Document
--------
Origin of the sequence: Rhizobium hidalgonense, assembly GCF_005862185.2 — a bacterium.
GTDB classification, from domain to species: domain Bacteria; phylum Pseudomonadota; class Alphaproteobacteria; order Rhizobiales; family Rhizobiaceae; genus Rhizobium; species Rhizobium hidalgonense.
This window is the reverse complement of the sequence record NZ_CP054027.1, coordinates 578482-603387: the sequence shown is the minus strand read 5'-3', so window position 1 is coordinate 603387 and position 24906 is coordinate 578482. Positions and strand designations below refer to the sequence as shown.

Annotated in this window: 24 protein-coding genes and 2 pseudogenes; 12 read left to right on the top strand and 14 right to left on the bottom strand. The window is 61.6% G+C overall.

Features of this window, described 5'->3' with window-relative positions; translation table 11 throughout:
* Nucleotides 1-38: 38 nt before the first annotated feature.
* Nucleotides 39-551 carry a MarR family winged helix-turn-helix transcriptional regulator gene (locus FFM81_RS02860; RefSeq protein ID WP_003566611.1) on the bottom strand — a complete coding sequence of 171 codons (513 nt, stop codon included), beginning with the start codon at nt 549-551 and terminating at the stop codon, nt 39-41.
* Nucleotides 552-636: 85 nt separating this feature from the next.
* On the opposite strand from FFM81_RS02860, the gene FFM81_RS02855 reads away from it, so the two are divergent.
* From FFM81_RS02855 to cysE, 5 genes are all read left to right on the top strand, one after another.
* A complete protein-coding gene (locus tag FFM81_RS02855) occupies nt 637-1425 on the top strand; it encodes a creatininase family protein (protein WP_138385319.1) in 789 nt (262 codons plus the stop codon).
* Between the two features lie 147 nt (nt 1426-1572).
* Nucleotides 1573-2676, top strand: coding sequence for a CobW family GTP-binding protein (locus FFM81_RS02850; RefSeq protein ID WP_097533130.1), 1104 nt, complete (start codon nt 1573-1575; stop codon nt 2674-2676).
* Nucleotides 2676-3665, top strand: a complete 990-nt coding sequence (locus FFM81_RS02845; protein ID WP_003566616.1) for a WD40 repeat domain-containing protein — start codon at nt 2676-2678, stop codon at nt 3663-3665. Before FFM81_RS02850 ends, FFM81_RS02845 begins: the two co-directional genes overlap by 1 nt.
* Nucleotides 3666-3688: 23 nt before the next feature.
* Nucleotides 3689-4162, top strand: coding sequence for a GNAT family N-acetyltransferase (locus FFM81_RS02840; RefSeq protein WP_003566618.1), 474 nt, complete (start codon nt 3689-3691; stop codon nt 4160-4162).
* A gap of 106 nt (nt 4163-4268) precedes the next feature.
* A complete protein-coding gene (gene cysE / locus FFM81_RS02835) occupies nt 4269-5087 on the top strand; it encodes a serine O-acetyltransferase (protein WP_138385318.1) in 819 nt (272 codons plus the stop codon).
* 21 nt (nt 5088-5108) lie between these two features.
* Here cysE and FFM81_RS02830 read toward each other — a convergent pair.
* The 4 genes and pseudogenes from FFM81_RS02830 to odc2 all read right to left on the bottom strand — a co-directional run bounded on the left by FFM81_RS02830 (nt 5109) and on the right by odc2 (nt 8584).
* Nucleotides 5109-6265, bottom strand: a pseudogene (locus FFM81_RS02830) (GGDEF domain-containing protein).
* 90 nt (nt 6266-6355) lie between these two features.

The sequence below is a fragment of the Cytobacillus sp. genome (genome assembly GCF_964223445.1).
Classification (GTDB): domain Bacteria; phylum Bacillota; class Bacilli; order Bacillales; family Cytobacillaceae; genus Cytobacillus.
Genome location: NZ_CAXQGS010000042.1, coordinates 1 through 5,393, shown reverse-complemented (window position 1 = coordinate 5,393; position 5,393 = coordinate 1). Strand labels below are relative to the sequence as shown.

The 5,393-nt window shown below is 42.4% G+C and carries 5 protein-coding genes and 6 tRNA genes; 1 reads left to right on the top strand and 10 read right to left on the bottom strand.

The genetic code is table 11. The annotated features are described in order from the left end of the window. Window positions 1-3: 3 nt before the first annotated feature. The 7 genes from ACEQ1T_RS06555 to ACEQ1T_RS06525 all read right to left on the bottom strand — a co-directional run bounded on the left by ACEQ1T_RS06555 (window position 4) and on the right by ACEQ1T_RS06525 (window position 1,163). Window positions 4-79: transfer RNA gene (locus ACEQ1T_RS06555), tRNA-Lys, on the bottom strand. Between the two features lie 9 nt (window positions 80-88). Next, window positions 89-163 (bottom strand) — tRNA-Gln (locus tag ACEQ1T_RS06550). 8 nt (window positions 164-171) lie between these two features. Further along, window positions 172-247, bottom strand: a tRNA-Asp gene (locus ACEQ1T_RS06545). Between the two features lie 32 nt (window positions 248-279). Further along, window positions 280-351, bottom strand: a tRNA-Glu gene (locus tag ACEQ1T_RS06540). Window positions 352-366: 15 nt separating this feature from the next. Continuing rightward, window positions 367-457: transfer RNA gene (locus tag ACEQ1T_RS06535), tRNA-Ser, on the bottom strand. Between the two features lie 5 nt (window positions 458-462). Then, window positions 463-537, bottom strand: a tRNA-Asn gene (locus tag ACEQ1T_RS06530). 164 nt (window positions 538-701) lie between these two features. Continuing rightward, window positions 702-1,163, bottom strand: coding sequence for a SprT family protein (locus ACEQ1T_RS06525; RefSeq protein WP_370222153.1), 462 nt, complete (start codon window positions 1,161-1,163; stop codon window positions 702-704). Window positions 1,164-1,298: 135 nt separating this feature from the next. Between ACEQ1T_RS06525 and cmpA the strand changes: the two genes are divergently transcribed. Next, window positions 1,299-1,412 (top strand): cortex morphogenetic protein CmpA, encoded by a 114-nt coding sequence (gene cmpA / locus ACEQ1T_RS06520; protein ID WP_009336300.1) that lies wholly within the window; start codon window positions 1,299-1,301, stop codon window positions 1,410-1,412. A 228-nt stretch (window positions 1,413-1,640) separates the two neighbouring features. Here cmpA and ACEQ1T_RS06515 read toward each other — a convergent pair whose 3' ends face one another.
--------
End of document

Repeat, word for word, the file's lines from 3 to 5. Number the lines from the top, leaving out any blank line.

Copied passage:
This window is the reverse complement of the sequence record NZ_CP054027.1, coordinates 578482-603387: the sequence shown is the minus strand read 5'-3', so window position 1 is coordinate 603387 and position 24906 is coordinate 578482. Positions and strand designations below refer to the sequence as shown.

Annotated in this window: 24 protein-coding genes and 2 pseudogenes; 12 read left to right on the top strand and 14 right to left on the bottom strand. The window is 61.6% G+C overall.

Features of this window, described 5'->3' with window-relative positions; translation table 11 throughout: